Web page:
Potpourri fetches top prices
Potpourri has become highly sought after this year, and I was contacted by Jackie McCarrick for Flora magazine to discuss the trend.
She mentioned designer brands selling potpourri for £80 to £125 a pack and asked me to comment. My thoughts are that designer brands will always charge more for things, but DIY is cheaper and comes with a sense of satisfaction!
Reasons behind the trend for potpourri
Jackie asked about the possible origins of the current trend – in my opinion, there has been a long-term lean towards natural products as a reaction to mass production and plastic, which I have witnessed over the space of fifteen years. Other areas benefitting from this movement are handmade goods and dried flowers.
During lockdown this year, the preference for all things nature has stepped up a notch, with people finding solace in houseplants and handicrafts, and making the most of being outside when they are allowed. There’s a financial element too: when your income may be uncertain and you have time on your hands, that’s the perfect time to give DIY a go.
Gertrude Jekyll was a potpourri fanatic
I told her about the historic gardener Gertrude Jekyll, who would make a massive single batch of potpourri once a year using flowers she had collected through the seasons at her home at Munstead Wood. It was particularly heavy on rose petals but she gathered any scented material she could find including leaves and citrus peel. She made so much she needed a wheelbarrow to transport it and would tip it out on the kitchen floor to mix it. One unusual ingredient she always added was violet fragranced talcum powder, which must have added a wonderful element of sweetness.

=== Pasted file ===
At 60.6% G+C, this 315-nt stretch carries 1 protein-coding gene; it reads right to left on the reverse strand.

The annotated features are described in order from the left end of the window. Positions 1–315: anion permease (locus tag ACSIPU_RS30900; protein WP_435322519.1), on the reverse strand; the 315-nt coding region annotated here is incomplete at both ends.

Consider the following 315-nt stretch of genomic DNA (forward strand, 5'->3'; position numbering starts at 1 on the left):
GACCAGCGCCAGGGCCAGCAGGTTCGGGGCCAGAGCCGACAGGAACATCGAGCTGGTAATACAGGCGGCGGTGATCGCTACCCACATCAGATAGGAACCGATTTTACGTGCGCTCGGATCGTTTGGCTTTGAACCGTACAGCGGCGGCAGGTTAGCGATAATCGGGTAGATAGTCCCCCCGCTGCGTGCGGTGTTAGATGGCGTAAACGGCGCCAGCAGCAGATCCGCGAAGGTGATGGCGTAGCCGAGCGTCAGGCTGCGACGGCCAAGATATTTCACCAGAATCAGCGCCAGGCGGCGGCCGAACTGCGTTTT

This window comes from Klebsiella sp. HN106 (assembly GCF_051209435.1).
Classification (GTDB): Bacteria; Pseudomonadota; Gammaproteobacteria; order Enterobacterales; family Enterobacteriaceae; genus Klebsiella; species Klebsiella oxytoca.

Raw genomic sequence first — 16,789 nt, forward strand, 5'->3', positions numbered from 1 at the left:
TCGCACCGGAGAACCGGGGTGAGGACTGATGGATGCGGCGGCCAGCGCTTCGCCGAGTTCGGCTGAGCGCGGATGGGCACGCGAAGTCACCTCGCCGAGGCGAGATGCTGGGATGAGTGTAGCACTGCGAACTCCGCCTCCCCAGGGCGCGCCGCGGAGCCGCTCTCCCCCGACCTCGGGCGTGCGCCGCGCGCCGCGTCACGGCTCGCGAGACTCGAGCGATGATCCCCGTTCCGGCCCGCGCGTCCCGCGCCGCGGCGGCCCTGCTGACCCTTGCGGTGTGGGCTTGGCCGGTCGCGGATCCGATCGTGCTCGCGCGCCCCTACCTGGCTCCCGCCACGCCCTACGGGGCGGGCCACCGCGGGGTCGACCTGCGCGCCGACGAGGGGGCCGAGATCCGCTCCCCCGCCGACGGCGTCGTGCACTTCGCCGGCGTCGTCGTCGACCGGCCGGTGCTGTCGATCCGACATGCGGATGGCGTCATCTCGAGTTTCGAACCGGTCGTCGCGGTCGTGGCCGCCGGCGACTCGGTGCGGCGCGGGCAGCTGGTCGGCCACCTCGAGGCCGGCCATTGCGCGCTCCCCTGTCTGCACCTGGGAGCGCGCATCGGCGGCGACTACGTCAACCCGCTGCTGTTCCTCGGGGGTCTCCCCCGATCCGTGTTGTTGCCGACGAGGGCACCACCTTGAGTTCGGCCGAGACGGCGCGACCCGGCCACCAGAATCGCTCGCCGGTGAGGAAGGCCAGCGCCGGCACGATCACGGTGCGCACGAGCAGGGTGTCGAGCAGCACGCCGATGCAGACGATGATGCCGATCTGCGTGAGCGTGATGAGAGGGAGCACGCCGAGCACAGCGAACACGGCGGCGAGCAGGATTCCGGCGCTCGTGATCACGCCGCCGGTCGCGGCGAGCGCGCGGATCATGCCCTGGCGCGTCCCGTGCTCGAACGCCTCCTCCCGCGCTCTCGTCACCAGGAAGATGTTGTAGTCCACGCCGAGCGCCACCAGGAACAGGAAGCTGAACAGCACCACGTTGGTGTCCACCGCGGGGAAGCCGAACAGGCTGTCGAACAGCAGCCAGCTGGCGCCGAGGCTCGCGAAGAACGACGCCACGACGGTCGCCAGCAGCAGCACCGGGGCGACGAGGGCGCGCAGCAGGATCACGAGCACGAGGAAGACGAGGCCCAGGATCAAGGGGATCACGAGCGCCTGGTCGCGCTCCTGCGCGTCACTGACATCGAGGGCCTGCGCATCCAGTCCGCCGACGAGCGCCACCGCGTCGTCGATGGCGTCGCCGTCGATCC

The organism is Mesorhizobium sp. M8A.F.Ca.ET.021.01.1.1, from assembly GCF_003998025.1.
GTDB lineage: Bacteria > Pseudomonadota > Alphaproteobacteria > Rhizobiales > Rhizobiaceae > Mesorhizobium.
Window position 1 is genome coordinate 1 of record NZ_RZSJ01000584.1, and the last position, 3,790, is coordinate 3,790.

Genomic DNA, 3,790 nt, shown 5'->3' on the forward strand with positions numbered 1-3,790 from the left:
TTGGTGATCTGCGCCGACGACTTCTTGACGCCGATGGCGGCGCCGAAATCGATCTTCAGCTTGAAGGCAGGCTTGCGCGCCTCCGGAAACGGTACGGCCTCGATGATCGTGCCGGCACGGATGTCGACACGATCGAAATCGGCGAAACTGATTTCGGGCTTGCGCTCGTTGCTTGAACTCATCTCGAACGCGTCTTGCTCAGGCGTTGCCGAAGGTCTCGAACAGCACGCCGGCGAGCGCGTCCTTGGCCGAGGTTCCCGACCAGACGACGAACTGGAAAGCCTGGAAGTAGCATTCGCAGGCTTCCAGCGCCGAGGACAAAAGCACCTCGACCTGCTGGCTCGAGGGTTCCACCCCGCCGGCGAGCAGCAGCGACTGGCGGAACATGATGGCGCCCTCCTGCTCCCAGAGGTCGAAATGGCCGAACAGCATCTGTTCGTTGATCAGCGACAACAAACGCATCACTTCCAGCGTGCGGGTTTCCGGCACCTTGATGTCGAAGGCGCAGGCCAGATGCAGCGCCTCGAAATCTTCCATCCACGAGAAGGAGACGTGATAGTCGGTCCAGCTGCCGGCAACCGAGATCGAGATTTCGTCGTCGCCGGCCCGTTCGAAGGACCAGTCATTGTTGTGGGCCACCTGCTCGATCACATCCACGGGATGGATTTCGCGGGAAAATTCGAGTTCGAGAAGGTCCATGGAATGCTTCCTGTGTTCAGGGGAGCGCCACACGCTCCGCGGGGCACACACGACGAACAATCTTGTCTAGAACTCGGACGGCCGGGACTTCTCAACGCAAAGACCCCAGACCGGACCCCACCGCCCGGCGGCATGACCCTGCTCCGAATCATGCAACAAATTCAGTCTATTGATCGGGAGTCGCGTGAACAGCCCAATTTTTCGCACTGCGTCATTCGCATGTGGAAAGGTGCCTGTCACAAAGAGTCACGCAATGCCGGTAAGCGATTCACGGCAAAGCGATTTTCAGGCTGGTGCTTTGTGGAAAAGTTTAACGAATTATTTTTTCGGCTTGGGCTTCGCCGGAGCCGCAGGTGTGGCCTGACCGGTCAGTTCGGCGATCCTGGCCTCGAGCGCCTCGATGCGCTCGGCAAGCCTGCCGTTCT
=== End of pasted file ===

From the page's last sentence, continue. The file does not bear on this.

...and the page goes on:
Making my pot pourri this year
This year I made some potpourri from my garden. I dried the flowers and petals first, then added a few drops home fragrance oil. No need to add fixatives, and it can be used within a day rather than leaving for weeks to develop.
In the images of my potpourri, you can see I used some flowers which look good and some that smell good.
- Peony petals
- Whole roses
To look good:
- Marguerite daisy
I added a few drops of Honeysuckle and Jasmine home fragrance oil mixed with a single drop of Rose fragrance oil to give a lovely cottage garden perfume. I always shake the petals together with the oil in old tupperware (don’t re-use it for your sandwiches!) and leave it overnight to infuse before displaying.
Find out more:
How to make potpourri